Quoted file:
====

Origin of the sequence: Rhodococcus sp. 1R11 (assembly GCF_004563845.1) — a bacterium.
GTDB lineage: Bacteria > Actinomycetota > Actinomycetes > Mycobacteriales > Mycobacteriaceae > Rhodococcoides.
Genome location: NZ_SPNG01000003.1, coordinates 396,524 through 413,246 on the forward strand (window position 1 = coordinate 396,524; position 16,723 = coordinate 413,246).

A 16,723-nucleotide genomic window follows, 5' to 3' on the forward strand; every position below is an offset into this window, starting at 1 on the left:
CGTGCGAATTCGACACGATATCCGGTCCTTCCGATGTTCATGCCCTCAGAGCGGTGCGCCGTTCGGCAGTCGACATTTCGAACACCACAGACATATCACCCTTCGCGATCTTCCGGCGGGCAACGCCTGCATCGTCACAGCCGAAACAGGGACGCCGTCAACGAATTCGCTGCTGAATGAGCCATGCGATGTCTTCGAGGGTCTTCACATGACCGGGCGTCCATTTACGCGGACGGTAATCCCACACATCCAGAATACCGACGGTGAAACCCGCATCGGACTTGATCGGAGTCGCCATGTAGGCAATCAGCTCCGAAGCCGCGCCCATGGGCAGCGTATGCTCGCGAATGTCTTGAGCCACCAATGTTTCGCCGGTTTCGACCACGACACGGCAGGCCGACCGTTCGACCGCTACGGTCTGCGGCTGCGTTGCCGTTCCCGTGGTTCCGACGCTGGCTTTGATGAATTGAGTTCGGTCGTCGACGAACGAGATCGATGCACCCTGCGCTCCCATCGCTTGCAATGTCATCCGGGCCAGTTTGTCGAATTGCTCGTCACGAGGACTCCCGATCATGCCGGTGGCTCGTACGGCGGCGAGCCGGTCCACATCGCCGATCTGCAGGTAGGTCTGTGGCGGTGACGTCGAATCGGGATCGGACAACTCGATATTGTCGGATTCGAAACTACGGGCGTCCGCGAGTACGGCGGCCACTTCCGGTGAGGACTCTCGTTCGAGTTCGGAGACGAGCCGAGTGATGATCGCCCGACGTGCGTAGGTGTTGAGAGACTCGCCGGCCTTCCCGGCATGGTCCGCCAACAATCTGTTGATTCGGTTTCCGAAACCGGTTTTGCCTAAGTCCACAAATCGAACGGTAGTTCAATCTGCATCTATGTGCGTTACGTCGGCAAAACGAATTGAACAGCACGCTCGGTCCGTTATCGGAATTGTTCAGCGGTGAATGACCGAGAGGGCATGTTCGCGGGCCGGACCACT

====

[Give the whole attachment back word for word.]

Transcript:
Origin of the sequence: Rhodococcus sp. 1R11 (assembly GCF_004563845.1) — a bacterium.
GTDB lineage: Bacteria > Actinomycetota > Actinomycetes > Mycobacteriales > Mycobacteriaceae > Rhodococcoides.
Genome location: NZ_SPNG01000003.1, coordinates 396,524 through 413,246 on the forward strand (window position 1 = coordinate 396,524; position 16,723 = coordinate 413,246).

A 16,723-nucleotide genomic window follows, 5' to 3' on the forward strand; every position below is an offset into this window, starting at 1 on the left:
CGTGCGAATTCGACACGATATCCGGTCCTTCCGATGTTCATGCCCTCAGAGCGGTGCGCCGTTCGGCAGTCGACATTTCGAACACCACAGACATATCACCCTTCGCGATCTTCCGGCGGGCAACGCCTGCATCGTCACAGCCGAAACAGGGACGCCGTCAACGAATTCGCTGCTGAATGAGCCATGCGATGTCTTCGAGGGTCTTCACATGACCGGGCGTCCATTTACGCGGACGGTAATCCCACACATCCAGAATACCGACGGTGAAACCCGCATCGGACTTGATCGGAGTCGCCATGTAGGCAATCAGCTCCGAAGCCGCGCCCATGGGCAGCGTATGCTCGCGAATGTCTTGAGCCACCAATGTTTCGCCGGTTTCGACCACGACACGGCAGGCCGACCGTTCGACCGCTACGGTCTGCGGCTGCGTTGCCGTTCCCGTGGTTCCGACGCTGGCTTTGATGAATTGAGTTCGGTCGTCGACGAACGAGATCGATGCACCCTGCGCTCCCATCGCTTGCAATGTCATCCGGGCCAGTTTGTCGAATTGCTCGTCACGAGGACTCCCGATCATGCCGGTGGCTCGTACGGCGGCGAGCCGGTCCACATCGCCGATCTGCAGGTAGGTCTGTGGCGGTGACGTCGAATCGGGATCGGACAACTCGATATTGTCGGATTCGAAACTACGGGCGTCCGCGAGTACGGCGGCCACTTCCGGTGAGGACTCTCGTTCGAGTTCGGAGACGAGCCGAGTGATGATCGCCCGACGTGCGTAGGTGTTGAGAGACTCGCCGGCCTTCCCGGCATGGTCCGCCAACAATCTGTTGATTCGGTTTCCGAAACCGGTTTTGCCTAAGTCCACAAATCGAACGGTAGTTCAATCTGCATCTATGTGCGTTACGTCGGCAAAACGAATTGAACAGCACGCTCGGTCCGTTATCGGAATTGTTCAGCGGTGAATGACCGAGAGGGCATGTTCGCGGGCCGGACCACT